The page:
As February comes to a close, brands big and small have concluded the discounts, sales, and promotions they launched to commemorate Black History Month 2022. While these promotions are ostensibly meant to celebrate Black history, do Black people believe that the promotions are held in good faith, with the intention of supporting the Black community?

We surveyed 1,300 Black Americans to find out their opinions on the matter, and while the majority strongly believe in good intentions behind and outcomes of Black History Month promotions, a notable percentage disagree.

The findings:

  • 20% don’t believe brands have good intentions for holding Black History Month promotions
  • 21% find Black History Month promotions offensive
  • Large corporations and social media businesses are the worst offenders

According to Digital’s small business expert, Dennis Consorte, “Intentions and outcomes both matter. The Conscious Capitalism movement centers on four pillars: purpose, culture, stakeholders, and leadership. Within this framework, you can celebrate Black History Month as a company to produce both profits and positive social outcomes.”

20% of Black Americans Say Brands Do Not Have Good Intentions for Running Black History Month Promos

One in five of our respondents stated that they don’t believe that, in general, brands have good intentions for holding Black History Month promotions. When this group was then asked what they believe brands’ true motivations are for running the promotions, the top answer by far was to make more money (74%).

Other write-in responses concerned brands’ appearances and included:

  • “To pretend as though they care”
  • “To look supportive”
  • “To show ‘equality’ for 28 days out of the year but other than that, show no support in other ways”

“Most Black History Month promotions from companies big and small seem disingenuous,” commented Keisa Parrish, CEO and founder of Luebirta & Kaleonani Inc. “They are companies that all year long have nothing to say about supporting, recognizing, and giving back to the Black community. And February is the only month they feature their Black models in their ads or use their token black employee for show. We, Black people, know the difference. And best believe we are side-eyeing all companies that are putting on the show just for the month and go back to their regularly scheduled programming afterward.”

“In terms of a company’s intentions, I think it is difficult to establish that on the surface,” said Dr. Jovon Willis, a Ph.D. in educational leadership and policy studies. “Some of this could just be about marketing. Research shows that companies who demonstrate that they are socially responsible tend to grow stronger financially. The truth will show in their Diversity and Inclusion data and initiatives.”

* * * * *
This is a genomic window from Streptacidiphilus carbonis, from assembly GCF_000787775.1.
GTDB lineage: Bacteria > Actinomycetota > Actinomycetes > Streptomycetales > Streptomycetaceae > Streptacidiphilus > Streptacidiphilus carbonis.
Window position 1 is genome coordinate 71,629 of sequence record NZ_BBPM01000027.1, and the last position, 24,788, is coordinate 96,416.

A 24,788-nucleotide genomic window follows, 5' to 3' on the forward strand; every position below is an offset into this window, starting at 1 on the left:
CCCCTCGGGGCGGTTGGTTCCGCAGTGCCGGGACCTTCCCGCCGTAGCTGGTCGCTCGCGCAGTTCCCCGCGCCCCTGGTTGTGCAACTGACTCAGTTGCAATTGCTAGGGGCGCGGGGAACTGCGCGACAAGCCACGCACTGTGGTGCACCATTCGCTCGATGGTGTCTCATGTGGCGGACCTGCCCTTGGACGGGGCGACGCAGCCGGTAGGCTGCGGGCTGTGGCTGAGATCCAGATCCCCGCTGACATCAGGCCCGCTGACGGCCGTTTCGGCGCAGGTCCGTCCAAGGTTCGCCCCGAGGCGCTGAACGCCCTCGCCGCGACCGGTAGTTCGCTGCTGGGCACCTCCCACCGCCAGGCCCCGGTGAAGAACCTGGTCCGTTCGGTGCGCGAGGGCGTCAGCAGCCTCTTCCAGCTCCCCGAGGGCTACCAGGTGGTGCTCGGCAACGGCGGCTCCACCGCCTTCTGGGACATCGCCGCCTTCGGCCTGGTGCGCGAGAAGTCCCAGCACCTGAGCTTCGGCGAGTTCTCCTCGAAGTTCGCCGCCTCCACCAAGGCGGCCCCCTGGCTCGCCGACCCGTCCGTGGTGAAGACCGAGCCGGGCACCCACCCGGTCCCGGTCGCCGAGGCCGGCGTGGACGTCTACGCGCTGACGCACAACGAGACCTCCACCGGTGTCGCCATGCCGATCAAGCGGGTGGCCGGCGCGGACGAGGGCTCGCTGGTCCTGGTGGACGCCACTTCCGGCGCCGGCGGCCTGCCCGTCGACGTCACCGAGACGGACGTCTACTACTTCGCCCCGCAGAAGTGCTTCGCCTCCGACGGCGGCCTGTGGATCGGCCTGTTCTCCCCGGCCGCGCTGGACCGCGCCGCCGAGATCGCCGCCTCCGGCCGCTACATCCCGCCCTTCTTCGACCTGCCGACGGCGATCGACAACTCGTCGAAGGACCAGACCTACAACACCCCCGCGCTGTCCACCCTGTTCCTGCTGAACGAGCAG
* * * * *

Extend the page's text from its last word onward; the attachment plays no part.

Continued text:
When this group was asked which types of businesses they believe lack good intentions for running promotions, large corporations were overwhelmingly the top answer (73%), followed by primarily social media-run businesses (32%).

“I believe Black History Month promotions are pandering to the Black community,” said Jewell Singletary, an entrepreneur, educator, and content creator who has worked with the Association for the Study of African American Life and History and the African Burial Ground National Monument in New York. “They come off as performative and disingenuous. I would love to see brands be more thoughtful in how they are marketing to Black people 365 [days of the year], not just during the month of February.”

“The biggest benefit is to the Black creatives/entrepreneurs that these brands choose to partner with because the individuals get more exposure and income as a result,” she continued. “ If these brands reviewed their ROI, I have a suspicion that they would see that Black people are not rushing to spend money because of a BHM promo.”

21% of Black Americans Find Black History Month Promotions Offensive

A slightly greater number of respondents stated that not only do they believe brands are being disingenuous by running promotions, they actually find Black History Month promotions offensive. 176 respondents (14%) say they find the promotions somewhat offensive, 56 respondents (4%) find them very offensive, and 46 respondents (3%) say they find Black History Month promotions extremely offensive.

Of this group, other write-in responses included comments like:

  • “Because there is usually very little truth in them or as usual there is always something stereotypical”
  • “Because it never recognizes hope for the future but only past oppression”